Related Links and References

Microbial Selenium Cycle in Nature

  • Oremland, R.S. , J.T. Hollibaugh, A.S. Maest, T.S. Presser, L. Miller, and C. Culbertson.  1989.  Selenate reduction to elemental selenium by anaerobic bacteria in sediments and culture:  Biogeochemical significance of a novel, sulfate-independent respiration.  Appl. Environ. Microbiol. 55:  2333-2343. (online abstract and full textExternal link)
  • Oremland, R.S., N.A. Steinberg, A.S. Maest, L.G. Miller, and J.T. Hollibaugh.  1990.  Measurement of in situ rates of selenate removal by dissimilatory bacterial reduction in sediments.  Env. Sci. Technol. 24:  1157-1164.
  • Steinberg, N.A. and R.S. Oremland.  1990.  Dissimilatory selenate reduction potentials in a diversity of sediment types.  Appl. Environ. Microbiol. 56:  3550-3557.
  • Oremland,  R.S., J. Switzer Blum, C.W. Culbertson, P.T. Visscher, L.G. Miller, P. Dowdle, and F.E. Strohmaier. 1994. Isolation, growth and metabolism of an obligately anaerobic, selenate-respiring bacterium, strain SES-3. Appl. Environ. Microbiol. 60: 3011 - 3019.
  • Dowdle, P.R., and R.S. Oremland. 1998. Microbial oxidation of elemental selenium in soils and bacterial cultures. Environ. Sci. Technol. 32: 3749 – 3755.
  • Switzer Blum, J., A. Burns Bindi, J. Buzzelli, J.F. Stolz, and R.S. Oremland. 1998. Bacillus arsenicoselenatis sp. nov., and Bacillus selenitireducens sp. nov. : two haloalkaliphiles from Mono Lake, California which respire oxyanions of selenium and arsenic. Arch. Microbiol. 171: 19 – 30.
  • Stolz, J.F., D.J. Ellis, J. Switzer Blum, D. Ahmann, R.S. Oremland, and D.R. Lovley.  1999. Sulfurospirillum barnesii sp. nov., Sulfurospirillum arsenophilus sp. nov., and the Sulfurospirillum clade in the Epsilon Proteobacteria. Int. J. Systematic Bacteriol. 49: 1177 - 1180.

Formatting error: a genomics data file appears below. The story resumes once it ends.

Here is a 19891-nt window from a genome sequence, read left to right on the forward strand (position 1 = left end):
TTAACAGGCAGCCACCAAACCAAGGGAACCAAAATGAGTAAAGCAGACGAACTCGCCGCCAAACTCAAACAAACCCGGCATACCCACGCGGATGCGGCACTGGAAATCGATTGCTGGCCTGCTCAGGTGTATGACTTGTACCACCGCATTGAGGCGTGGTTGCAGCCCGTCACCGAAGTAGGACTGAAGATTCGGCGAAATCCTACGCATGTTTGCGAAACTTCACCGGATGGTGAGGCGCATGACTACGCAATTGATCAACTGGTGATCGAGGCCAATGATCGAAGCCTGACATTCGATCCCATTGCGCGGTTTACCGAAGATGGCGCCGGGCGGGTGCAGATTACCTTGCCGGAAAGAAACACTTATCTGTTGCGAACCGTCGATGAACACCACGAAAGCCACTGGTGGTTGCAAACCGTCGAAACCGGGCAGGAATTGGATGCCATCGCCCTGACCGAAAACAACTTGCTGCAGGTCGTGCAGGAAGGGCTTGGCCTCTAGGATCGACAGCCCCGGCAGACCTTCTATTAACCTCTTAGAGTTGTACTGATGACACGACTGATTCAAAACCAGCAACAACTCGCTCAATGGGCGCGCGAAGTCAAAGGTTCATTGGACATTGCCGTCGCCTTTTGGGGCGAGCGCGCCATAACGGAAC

• Stolz, J.F., and R.S. Oremland. 1999. Bacterial respiration of selenium and arsenic. FEMS Microbiology Reviews, 23: 615 - 627. (on-line abstract External link)
  • Oremland, R.S., J.S. Blum, A. Burns Bindi, P.R. Dowdle, M. Herbel, and J.F. Stolz. 1999. Simultaneous reduction of nitrate and selenate by cell suspensions of Se-respiring bacteria. Appl. Environ. Microbiol. 65: 4385 - 4392. (on-line abstract and full textExternal link)
  • Herbel, M.J., T.M. Johnson, R.S. Oremland, and T.D. Bullen. 2000. Fractionation of selenium isotopes during bacterial respiratory reduction of selenium oxyanions. Geochim. Cosmochim. Acta 64: 3701 – 3709. (on-line abstract)
  • Switzer Blum, J., J.F. Stolz, A. Oren, and R.S. Oremland. 2001. Selenihalanaerobacter shriftii gen. nov., sp. nov., a halophilic anaerobe from Dead Sea sediments that respires selenate. Arch. Microbiol. 175: 208 - 219. (on-line abstract)
  • Herbel, M.J., J.Switzer Blum, S. Borglin, and R.S. Oremland. 2003. Reduction of elemental selenium to selenide: Experiments with anoxic sediments and bacteria that respire Se-oxyanions. Geomicrobiol. J. 20: 587 - 602.
  • Stolz, J.F., P. Basu, J.M. Santini and R.S. Oremland. 2006. Arsenic and selenium in microbial metabolism. Ann. Rev. Microbiology 60: 107 – 130.